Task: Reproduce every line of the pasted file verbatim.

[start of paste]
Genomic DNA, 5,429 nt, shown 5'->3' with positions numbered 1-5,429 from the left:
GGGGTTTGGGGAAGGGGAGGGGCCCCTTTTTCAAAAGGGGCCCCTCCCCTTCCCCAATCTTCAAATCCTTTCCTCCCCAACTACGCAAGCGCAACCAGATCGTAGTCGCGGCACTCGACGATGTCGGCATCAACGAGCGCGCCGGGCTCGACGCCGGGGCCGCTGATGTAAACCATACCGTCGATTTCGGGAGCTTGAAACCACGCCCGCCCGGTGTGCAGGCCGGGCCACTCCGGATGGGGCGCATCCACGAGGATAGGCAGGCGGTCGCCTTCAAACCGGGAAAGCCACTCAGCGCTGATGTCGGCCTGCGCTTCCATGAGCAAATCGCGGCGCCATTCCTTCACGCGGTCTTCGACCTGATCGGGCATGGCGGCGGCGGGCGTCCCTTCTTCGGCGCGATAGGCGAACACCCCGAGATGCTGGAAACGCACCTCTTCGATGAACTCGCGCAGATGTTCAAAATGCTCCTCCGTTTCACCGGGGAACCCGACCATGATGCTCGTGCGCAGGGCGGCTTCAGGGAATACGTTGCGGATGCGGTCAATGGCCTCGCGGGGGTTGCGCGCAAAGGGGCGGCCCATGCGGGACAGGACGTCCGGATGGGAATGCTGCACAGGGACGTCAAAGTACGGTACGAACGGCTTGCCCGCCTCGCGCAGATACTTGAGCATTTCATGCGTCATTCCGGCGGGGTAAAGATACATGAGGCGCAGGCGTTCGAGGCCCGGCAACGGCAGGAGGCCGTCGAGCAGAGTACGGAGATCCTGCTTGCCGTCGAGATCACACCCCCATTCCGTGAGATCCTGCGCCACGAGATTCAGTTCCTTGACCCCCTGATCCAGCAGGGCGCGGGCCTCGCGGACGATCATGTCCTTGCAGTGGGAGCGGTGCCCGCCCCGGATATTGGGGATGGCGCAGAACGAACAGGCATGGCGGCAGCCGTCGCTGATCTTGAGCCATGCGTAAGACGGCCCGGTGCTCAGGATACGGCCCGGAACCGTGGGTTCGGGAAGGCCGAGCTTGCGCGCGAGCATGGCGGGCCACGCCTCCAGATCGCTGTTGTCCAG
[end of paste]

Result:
Genomic DNA, 5,429 nt, shown 5'->3' with positions numbered 1-5,429 from the left:
GGGGTTTGGGGAAGGGGAGGGGCCCCTTTTTCAAAAGGGGCCCCTCCCCTTCCCCAATCTTCAAATCCTTTCCTCCCCAACTACGCAAGCGCAACCAGATCGTAGTCGCGGCACTCGACGATGTCGGCATCAACGAGCGCGCCGGGCTCGACGCCGGGGCCGCTGATGTAAACCATACCGTCGATTTCGGGAGCTTGAAACCACGCCCGCCCGGTGTGCAGGCCGGGCCACTCCGGATGGGGCGCATCCACGAGGATAGGCAGGCGGTCGCCTTCAAACCGGGAAAGCCACTCAGCGCTGATGTCGGCCTGCGCTTCCATGAGCAAATCGCGGCGCCATTCCTTCACGCGGTCTTCGACCTGATCGGGCATGGCGGCGGCGGGCGTCCCTTCTTCGGCGCGATAGGCGAACACCCCGAGATGCTGGAAACGCACCTCTTCGATGAACTCGCGCAGATGTTCAAAATGCTCCTCCGTTTCACCGGGGAACCCGACCATGATGCTCGTGCGCAGGGCGGCTTCAGGGAATACGTTGCGGATGCGGTCAATGGCCTCGCGGGGGTTGCGCGCAAAGGGGCGGCCCATGCGGGACAGGACGTCCGGATGGGAATGCTGCACAGGGACGTCAAAGTACGGTACGAACGGCTTGCCCGCCTCGCGCAGATACTTGAGCATTTCATGCGTCATTCCGGCGGGGTAAAGATACATGAGGCGCAGGCGTTCGAGGCCCGGCAACGGCAGGAGGCCGTCGAGCAGAGTACGGAGATCCTGCTTGCCGTCGAGATCACACCCCCATTCCGTGAGATCCTGCGCCACGAGATTCAGTTCCTTGACCCCCTGATCCAGCAGGGCGCGGGCCTCGCGGACGATCATGTCCTTGCAGTGGGAGCGGTGCCCGCCCCGGATATTGGGGATGGCGCAGAACGAACAGGCATGGCGGCAGCCGTCGCTGATCTTGAGCCATGCGTAAGACGGCCCGGTGCTCAGGATACGGCCCGGAACCGTGGGTTCGGGAAGGCCGAGCTTGCGCGCGAGCATGGCGGGCCACGCCTCCAGATCGCTGTTGTCCAG